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Celebrating the Spirituals: Sober but Joyful

December 2, 2011

I’ve often been impressed at the capacity of the Old African American Spirituals to treat of serious matters in a clear yet almost joyful way. This is true even of very serious concepts like sin and judgment. Look at some of the creative lines all from different spirituals:

I would not be a sinner, I’ll tell you the reason why. I’m afraid my Lord might call my name and I wouldn’t be ready to die.

Some go to Church for to sing and shout, before six months they’s all turned out!

Everybody talkin’ ’bout heaven aint a goin’ there, Oh my Lord!

Where shall I be when the first Trumpet sounds, Oh where shall I be when it sounds so loud, when it sounds so loud as to wake up the dead, Oh where shall be when it sounds. How will it be with my poor soul, Oh Where Shall I be?

Better watch my brother how you walk on the cross! Your foot might slip and your soul get lost!

God gave Noah the rainbow sign, no more water but the fire next time!

The last one was a gloss on 2 Peter 3 and all of them are deeply scriptural and serious appeals to the human soul but they do so in a way that is creative. They get you tapping your foot and invite you to a joyful consideration of the need to repent before it’s too late.

Given all the reticence to discuss the four last things (death, judgment, heaven and hell) songs like these may help to re-open the door to necessary conversations between preacher and congregation, parents and their children. They are a valuable resource. The lines above can be found in the following songs listed in the same order as the quotes.

  1. Jesus is a Rock in a Weary Land (as well as a number of old spirituals)
  2. Ezekiel Saw the Wheel
  3. I Got Shoes
  4. Where Shall I Be?
  5. Ezekiel Saw the Wheel
  6. Didn’t it Rain Children!?

I want to conclude with a creative spiritual about the Last Judgment that is featured in the video below. Note that it is rich in Biblical references, it is joyful, a toe tapper and makes a serious point along with a wish: “In That Great Gettin’ Up Mornin Fare You Well!” First the text (with phonetic Spelling) and then the video:

I’m Gonna tell ya ’bout da comin’ of da judgment
Der’s a better day a comin’,
Fare thee well, fare thee well

Chorus:In dat great gettin’ up mornin’,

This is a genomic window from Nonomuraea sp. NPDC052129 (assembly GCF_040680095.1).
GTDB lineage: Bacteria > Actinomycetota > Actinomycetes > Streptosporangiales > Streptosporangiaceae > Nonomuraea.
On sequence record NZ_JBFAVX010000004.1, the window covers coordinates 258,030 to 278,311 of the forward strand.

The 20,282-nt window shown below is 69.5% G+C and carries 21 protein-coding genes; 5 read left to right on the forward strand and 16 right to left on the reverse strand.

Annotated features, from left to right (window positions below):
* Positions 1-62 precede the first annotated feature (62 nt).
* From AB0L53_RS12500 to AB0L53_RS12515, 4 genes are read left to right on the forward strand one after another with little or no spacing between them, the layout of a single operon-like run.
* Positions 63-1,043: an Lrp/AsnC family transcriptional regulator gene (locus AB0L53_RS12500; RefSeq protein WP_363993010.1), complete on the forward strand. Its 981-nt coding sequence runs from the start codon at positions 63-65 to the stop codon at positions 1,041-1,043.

Fare thee well, fare thee well
In dat great gettin’ up mornin’,
Fare thee well, fare thee well
Oh preacher fold yo’ bible,
For dat last soul’s converted,
Fare thee well, fare thee well

Blow yo’ trumpet Gabriel,
Lord, how loud shall I blow it?
Blow it right and calm and easy,
Do not alarm all my people,
Tell dem all come to da judgment,
Fare thee well, fare thee well

Do you see dem coffins burstin,

do you see dem folks is risin’

Do you see dat fork of lightenin’,
Do you hear dat rumblin’ thunder,
Fare thee well, fare thee well

Do you see dem stars a fallin’,
Do you see da world on fire,
Fare thee well, fare thee well

Do you see dem Saints is risin’,
Fare thee well, fare thee well
See ’em marchin’ home for heaven,
Fare thee well, fare thee well

Fare thee well po’r sinners, fare thee well, fare thee well
Fare thee well po’r sinners, fare thee well, fare thee well!

There are many good version of this out on You tube I have picked this one because the words are easiest to hear. Enjoy!

Comments (6)

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  1. John says:

    Thanks and fare thee well!

  2. Ryan Ellis says:

    These are fine, like any other local hymns, provided they don’t crowd out Mass propers at the liturgy. Unfortunately, like other local hymns, they do. We need Mass propers, not hymns.

  3. Stephen Gallacher says:

    What an excellent way to consider these truths!

  4. Nick says:

    Is there a book collection of spirituals?

  5. Ray says:

    I’ve always been fascinated with this topic of how African Americans were able to maintain their spirituality throughout the ordeal of slavery. I am sure that the beauty of hymns such as these helped to see them through. Does anyone know of a good treatment of this topic in book form (or other form)?

  6. Nick says:

    Msgr., you inspired me to start an article on the Catholicity Wiki: African-American Spirituals